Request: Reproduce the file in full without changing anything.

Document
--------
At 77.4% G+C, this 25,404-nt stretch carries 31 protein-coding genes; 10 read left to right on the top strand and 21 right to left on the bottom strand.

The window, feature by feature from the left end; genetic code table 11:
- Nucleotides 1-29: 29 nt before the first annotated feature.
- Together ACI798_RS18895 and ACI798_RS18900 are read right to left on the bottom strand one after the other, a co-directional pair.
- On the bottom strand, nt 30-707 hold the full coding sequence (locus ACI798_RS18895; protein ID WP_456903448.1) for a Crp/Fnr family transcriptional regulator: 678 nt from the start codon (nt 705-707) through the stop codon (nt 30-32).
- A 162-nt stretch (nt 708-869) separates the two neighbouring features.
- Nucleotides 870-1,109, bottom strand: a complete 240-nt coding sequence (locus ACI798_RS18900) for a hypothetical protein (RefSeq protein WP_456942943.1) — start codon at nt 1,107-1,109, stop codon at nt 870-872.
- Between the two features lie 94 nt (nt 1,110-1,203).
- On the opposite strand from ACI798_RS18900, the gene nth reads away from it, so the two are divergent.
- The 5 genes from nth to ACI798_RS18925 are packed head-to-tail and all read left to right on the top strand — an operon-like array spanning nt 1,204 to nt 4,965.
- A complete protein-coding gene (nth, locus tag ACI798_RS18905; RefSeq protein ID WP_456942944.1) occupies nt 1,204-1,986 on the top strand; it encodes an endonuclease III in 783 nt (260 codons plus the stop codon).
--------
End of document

At 77.4% G+C, this 25,404-nt stretch carries 31 protein-coding genes; 10 read left to right on the top strand and 21 right to left on the bottom strand.

The window, feature by feature from the left end; genetic code table 11:
- Nucleotides 1-29: 29 nt before the first annotated feature.
- Together ACI798_RS18895 and ACI798_RS18900 are read right to left on the bottom strand one after the other, a co-directional pair.
- On the bottom strand, nt 30-707 hold the full coding sequence (locus ACI798_RS18895; protein ID WP_456903448.1) for a Crp/Fnr family transcriptional regulator: 678 nt from the start codon (nt 705-707) through the stop codon (nt 30-32).
- A 162-nt stretch (nt 708-869) separates the two neighbouring features.
- Nucleotides 870-1,109, bottom strand: a complete 240-nt coding sequence (locus ACI798_RS18900) for a hypothetical protein (RefSeq protein WP_456942943.1) — start codon at nt 1,107-1,109, stop codon at nt 870-872.
- Between the two features lie 94 nt (nt 1,110-1,203).
- On the opposite strand from ACI798_RS18900, the gene nth reads away from it, so the two are divergent.
- The 5 genes from nth to ACI798_RS18925 are packed head-to-tail and all read left to right on the top strand — an operon-like array spanning nt 1,204 to nt 4,965.
- A complete protein-coding gene (nth, locus tag ACI798_RS18905; RefSeq protein ID WP_456942944.1) occupies nt 1,204-1,986 on the top strand; it encodes an endonuclease III in 783 nt (260 codons plus the stop codon).